As corporate executives know all too well, teenagers represent a powerful and terrifying buying force. While expert "cool hunters" around the country charge their big-business clients millions of dollars to tell them what kids like, some brilliant marketer somewhere came up with the singular idea of asking teenagers directly and then airing the results. Surprise: Teenagers like celebrities! Britney Spears, Ashton Kutcher, Adam Sandler–fear not, you will always have a trophy waiting for you at the Teen Choice Awards. The award categories are not terribly different from any other awards show (except for the Miscellaneous division, which includes items like "Choice Female Hottie"), but things are askew in the Television division. Out of its 22 categories, almost half are devoted to "reality" TV, including such awkward redundancies as "Choice Greatest Reality Moment," "Choice Grossest Reality Moment," "Choice Scariest Reality Moment," etc. Do the show's producers really believe teenagers devote that much of their lives to reality TV–or does the Teen Choice Awards' sponsor and broadcaster FOX just want to inject a little of its American Idol magic into the proceedings? Hey kids—let's learn about cross-marketing!

 

The Radio Music Awards

Radio was once the most powerful force in the music business. While it still has the ability to launch a new star every so often, radio's propensity to spark entire musical trends based on the genuine zeal of disc jockeys has been lost in a mire of robotic playlists and corporate greed. At first blush, you might think that by bringing the concept of "radio music" to a television award show, it might boost the relevance of radio as a medium of musical discernment. That is, until you find out the mastermind behind the award show is none other than Clear Channel Radio–the company that has made robotic playlists and corporate greed integral parts of its business plan to flood the nation's airwaves with boring music. Consequently, the musicians they play the most are usually the ones who get nominated. (The artist with the most nominations for 2003? That independent punk rocker, Avril Lavigne.) While the Radio Music Awards did include a few radio-centric categories, such as "Best Driving Song" and (for the kids) "Best Hook Up Song," the ceremony was largely indistinguishable from any other music award show, right down to the "special appearance" by the increasingly monstrous Michael Jackson. But why would a show devoted to the joys of radio music include a category named "Most Requested Downloaded Artist?" Did the irony not strike any Clear Channel executives–or are they as clueless as their robot DJs?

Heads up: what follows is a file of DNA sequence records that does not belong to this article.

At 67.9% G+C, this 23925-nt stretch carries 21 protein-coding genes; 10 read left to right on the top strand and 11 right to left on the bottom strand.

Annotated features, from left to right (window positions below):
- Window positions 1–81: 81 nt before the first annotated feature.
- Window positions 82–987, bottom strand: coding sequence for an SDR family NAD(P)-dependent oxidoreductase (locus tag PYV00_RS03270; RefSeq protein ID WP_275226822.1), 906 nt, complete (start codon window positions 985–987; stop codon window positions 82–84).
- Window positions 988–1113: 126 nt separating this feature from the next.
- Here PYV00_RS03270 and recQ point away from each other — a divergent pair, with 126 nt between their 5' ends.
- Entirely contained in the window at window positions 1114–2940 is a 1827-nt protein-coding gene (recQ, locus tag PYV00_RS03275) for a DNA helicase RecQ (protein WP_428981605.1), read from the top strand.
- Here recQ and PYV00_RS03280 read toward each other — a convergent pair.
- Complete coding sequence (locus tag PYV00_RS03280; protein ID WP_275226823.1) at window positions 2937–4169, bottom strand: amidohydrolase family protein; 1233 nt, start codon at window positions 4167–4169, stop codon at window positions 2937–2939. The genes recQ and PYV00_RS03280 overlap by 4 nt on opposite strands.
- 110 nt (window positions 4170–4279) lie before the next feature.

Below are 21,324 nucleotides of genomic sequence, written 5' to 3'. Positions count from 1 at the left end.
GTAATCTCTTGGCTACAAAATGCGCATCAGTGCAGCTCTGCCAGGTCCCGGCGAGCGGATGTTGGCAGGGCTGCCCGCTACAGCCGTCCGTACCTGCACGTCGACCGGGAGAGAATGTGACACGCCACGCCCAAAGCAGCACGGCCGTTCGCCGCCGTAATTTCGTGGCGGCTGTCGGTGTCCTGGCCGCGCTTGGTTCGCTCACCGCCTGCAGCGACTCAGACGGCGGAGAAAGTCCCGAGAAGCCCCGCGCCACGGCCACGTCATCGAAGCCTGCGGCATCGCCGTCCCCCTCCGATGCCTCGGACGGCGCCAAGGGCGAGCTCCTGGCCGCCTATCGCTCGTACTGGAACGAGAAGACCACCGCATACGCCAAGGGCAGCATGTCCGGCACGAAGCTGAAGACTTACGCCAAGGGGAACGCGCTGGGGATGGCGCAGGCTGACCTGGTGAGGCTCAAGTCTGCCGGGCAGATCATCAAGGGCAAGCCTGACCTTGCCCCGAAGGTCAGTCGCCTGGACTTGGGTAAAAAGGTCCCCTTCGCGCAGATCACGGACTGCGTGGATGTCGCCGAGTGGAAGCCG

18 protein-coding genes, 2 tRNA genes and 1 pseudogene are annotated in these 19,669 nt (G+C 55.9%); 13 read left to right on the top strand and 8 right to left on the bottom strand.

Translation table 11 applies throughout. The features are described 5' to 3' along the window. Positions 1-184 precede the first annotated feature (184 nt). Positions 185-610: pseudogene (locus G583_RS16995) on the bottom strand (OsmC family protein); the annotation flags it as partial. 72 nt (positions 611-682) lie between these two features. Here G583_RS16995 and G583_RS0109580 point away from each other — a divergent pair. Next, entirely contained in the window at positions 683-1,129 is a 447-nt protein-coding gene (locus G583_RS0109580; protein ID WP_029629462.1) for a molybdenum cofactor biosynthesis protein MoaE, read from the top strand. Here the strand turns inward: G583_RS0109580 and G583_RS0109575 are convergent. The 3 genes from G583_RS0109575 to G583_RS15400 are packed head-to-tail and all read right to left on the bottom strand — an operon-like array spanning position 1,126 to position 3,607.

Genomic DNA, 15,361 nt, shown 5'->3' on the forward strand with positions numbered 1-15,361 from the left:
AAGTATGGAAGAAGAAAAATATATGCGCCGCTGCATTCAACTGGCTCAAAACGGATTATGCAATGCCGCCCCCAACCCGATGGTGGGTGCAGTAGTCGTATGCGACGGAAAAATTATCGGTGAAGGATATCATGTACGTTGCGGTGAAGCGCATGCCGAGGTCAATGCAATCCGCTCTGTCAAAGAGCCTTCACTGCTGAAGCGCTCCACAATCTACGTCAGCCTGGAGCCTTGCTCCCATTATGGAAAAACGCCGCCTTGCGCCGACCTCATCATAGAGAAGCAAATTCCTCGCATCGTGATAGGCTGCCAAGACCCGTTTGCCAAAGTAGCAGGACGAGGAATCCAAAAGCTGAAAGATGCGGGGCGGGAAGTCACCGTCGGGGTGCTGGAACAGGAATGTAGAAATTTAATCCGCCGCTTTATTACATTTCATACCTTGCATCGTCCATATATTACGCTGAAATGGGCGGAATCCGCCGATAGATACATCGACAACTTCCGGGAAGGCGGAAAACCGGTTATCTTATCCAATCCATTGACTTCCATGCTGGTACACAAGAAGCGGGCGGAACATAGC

The VH1 "Biggies"

VH1 takes the ultimate Bottom 5 prize through sheer desperation. A sense of hopelessness permeates every moment of the music network's latest pre-fabricated awards show, and it begins with the sad executives who concocted it. The brainstorm meeting probably went like this:

"Our ratings are plunging. Nobody wants to watch the 258th consecutive rerun of Behind the Music: Motley Crue. I… I think we've lost the cultural zeitgeist!"

"What'll we do?"

"I know! Let's repeatedly air The Godfather: Part III!"

"A bold gambit, perhaps, but for the long term we need a new franchise…are you thinking what I'm thinking?"

In unison: "A zany, celebrity studded award show!"

Thus, the VH1 Big In 2002 Awards were launched. Sure, the channel already had zany award shows for music and fashion, but this would be… even zanier! How? Well, er, ah, with a brand-new concept in award-giving, that's how! Yes, VH1's "Biggies" would brazenly introduce even more nonsensical award categories! No doubt hoping to confuse audiences into being entertained, executives came up with a disjointed potpourri of prizes for celebrities who had "made it big" that year. Categories included: "Shakespeare In Da Hiz-Zouse" (the year's best performance by a Hip-Hop artist in a movie),"I Believe I Can Spy" (the year's best movie spy), "You Can't Spell 'Bald' with 'Bad'" ("This year's 'IT' bald guy"), and the even more bizarrely named "Lolita Ford" (best female newcomer).

With such awesomely stupid and meaningless honors–none of the "winners" had any actual competition–the show's entertainment value rested solely on its celebrity guest list. Of course, the celebrities would be the exact same ones as on all the other zany award shows on VH1 and MTV–but now they looked even more jaded and bored. Even the presenters did little to hide their glazed "my-agent-made-me-do-this" expressions as they recited the Teleprompter's gags. The only spark of life on the show was a tribute to the late Jam Master Jay by Chuck D. and Kid Rock.

Ah, what a magical night! Why, all it needed was a calculatedly bogus lesbian kiss to make the evening complete.